Collateral based on the type of business loan

Just as there are various types of business loans, there are numerous types of collateral that correlate with each loan.

 

SBA loan

A loan made via a lender approved by the Small Business Administration will require standard collateral. This typically encompasses assets such as personal real estate or business real estate, vehicles, equipment, accounts receivable, and inventory.

 

General small business loan

Similarly to an SBA loan, a standard small business loan offered by a bank will require collateral in the form of business assets or personal assets.

 

Equipment financing

If you’re looking for a loan specifically for equipment for your business, like tools, machinery, or other physical assets, you may be able to secure a loan with the equipment itself as collateral. If you default on the loan, the lender will seize the equipment in order to recoup their losses.

 

Inventory loan

This type of loan, also called inventory financing, sees a business obtain funds earmarked for purchasing products that the business will later sell. In this situation, the inventory in question acts as collateral, and can be claimed by the lender should the borrower stop repayments.

 

Accounts receivable and invoice financing

Invoice financing or factoring may serve as a form of collateral for a business loan. You promise the lender they can collect on future payments that you’ll receive from customers if you are unable to continue paying back the loan.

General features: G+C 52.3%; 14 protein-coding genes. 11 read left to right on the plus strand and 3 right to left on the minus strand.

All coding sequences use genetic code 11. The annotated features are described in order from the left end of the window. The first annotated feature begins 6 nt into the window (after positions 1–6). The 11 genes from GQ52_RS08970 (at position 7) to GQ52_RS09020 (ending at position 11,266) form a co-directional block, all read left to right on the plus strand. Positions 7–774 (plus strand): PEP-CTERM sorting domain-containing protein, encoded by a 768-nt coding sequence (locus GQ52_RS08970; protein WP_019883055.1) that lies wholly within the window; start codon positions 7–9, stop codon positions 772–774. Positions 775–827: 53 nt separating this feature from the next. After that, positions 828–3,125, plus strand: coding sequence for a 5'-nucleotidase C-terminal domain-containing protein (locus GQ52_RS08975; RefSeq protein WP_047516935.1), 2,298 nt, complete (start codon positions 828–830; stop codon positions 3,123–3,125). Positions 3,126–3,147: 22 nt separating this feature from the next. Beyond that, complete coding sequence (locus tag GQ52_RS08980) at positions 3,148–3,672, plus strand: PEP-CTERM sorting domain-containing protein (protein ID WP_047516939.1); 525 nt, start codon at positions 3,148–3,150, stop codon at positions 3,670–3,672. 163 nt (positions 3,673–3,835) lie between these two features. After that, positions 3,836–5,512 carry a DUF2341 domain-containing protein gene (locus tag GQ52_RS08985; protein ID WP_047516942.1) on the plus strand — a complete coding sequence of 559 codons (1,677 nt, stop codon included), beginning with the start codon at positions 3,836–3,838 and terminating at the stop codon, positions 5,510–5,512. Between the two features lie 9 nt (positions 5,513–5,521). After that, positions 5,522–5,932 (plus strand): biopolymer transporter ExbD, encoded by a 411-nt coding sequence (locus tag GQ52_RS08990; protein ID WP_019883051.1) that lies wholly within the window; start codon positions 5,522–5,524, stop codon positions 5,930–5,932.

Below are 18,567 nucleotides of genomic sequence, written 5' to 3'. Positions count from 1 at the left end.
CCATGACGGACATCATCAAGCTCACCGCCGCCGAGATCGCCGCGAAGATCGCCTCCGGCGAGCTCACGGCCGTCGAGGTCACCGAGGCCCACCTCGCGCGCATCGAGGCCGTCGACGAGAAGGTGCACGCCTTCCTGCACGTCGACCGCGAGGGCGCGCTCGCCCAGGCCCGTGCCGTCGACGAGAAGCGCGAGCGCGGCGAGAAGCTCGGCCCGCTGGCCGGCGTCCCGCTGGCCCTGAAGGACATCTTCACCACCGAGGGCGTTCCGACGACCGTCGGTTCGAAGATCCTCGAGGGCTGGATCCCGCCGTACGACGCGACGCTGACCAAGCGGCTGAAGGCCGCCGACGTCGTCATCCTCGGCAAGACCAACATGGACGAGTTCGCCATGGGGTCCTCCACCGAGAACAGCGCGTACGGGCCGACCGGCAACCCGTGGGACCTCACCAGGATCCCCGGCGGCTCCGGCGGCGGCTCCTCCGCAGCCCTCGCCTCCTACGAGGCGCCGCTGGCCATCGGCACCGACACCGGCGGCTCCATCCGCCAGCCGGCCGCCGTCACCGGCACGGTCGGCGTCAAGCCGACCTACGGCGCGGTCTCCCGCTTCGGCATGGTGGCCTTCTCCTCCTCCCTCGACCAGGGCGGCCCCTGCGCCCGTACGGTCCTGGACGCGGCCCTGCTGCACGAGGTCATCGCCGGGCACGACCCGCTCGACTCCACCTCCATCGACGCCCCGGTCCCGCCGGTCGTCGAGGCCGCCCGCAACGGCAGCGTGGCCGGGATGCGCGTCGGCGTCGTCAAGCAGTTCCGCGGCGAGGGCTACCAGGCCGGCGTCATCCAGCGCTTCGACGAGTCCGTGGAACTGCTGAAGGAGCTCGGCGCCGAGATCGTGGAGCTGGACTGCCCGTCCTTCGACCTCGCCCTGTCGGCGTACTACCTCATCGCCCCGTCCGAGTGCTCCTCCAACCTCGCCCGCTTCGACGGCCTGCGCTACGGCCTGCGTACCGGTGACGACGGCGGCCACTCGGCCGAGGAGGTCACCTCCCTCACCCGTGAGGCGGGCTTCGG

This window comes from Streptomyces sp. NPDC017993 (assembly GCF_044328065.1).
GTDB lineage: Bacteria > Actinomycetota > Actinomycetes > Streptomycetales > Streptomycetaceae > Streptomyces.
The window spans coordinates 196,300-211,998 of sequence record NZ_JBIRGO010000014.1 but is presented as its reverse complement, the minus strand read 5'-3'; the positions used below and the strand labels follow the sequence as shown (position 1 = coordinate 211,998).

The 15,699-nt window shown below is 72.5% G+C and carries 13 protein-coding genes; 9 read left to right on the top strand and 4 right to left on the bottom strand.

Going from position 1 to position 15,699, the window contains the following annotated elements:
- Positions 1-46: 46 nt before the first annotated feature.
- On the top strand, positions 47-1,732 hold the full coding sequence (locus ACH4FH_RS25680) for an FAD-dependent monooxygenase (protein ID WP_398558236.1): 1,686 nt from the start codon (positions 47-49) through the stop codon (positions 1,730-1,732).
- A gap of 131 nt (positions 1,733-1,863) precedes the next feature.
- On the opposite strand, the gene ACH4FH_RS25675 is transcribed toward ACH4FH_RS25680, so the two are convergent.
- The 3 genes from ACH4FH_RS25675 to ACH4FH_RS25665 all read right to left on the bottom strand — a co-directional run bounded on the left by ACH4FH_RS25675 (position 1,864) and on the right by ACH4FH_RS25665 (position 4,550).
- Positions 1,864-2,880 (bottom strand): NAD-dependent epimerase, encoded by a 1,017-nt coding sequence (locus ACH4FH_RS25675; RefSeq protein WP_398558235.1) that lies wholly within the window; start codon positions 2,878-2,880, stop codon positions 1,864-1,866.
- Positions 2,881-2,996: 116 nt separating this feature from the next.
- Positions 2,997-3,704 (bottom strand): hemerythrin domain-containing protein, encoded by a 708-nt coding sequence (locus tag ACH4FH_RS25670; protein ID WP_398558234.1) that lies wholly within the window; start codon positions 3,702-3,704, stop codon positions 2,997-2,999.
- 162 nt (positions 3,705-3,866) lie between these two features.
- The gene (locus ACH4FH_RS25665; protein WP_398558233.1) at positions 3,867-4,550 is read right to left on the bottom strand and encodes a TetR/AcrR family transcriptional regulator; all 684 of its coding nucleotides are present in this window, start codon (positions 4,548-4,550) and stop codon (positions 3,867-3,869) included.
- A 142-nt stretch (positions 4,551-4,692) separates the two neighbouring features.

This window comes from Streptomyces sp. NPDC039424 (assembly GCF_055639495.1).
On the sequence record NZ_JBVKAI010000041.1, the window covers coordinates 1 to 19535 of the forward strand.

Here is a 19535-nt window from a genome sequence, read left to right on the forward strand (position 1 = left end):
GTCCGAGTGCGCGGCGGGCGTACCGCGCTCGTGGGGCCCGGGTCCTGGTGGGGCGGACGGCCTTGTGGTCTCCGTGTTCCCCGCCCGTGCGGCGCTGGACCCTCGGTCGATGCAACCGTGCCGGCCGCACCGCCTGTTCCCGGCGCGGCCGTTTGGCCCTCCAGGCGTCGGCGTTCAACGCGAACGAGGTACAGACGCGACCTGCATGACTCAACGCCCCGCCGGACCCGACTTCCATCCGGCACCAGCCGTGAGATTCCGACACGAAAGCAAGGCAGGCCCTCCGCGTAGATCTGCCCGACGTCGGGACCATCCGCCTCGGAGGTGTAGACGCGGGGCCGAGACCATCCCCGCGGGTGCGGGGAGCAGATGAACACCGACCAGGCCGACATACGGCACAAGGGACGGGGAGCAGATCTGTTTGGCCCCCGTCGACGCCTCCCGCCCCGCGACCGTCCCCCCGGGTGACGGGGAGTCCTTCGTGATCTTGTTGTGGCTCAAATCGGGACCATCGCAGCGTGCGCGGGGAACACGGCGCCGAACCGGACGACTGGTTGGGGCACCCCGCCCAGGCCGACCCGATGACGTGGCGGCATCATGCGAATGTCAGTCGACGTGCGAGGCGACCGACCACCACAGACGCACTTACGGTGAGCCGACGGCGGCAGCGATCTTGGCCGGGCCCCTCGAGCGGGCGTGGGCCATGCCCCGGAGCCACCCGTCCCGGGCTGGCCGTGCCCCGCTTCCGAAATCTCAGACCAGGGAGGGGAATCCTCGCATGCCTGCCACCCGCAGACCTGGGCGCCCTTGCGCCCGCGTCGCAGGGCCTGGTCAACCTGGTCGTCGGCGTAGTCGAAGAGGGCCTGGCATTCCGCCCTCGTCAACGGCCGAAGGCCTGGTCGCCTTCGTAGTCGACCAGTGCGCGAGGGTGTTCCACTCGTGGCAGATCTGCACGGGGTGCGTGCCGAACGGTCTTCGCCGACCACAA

How to get a business loan without collateral 

It’s next to impossible to get a business loan from a traditional financial institution or bank without offering substantial capital. But online and alternative lenders do offer you pathways to getting a business loan with no collateral required and provide other options for financing that aren’t loans.

However, it’s critical to note that no collateral upfront does not mean that you’ll be off the hook should your business fail or become unable to repay the loan. Every unsecured business loan that you take will require you to assume personal responsibility for repaying the debt.

Oftentimes, in exchange for a small business loan without collateral, you’ll need to agree to a personal guarantee or a Uniform Commercial Code (UCC) lien. UCC liens grant the lender permission to seize your personal property in the event that you stop paying your business loan. Online lenders may allow you to borrow without collateral in exchange for a UCC or personal guarantee.

The Small Business Administration (SBA) offers 7(a) loans, which allow businesses to borrow up to $25,000 without collateral. If you need a larger amount, up to $350,000, the SBA requires its lenders to collateralize to the maximum extent – and you can offer up personal assets, such as your home, as collateral in this situation.

The old adage “there’s no such thing as a free lunch” rings true here. While you may be able to secure a loan with no collateral upfront, you will need to pledge to surrender your personal or business assets should you default.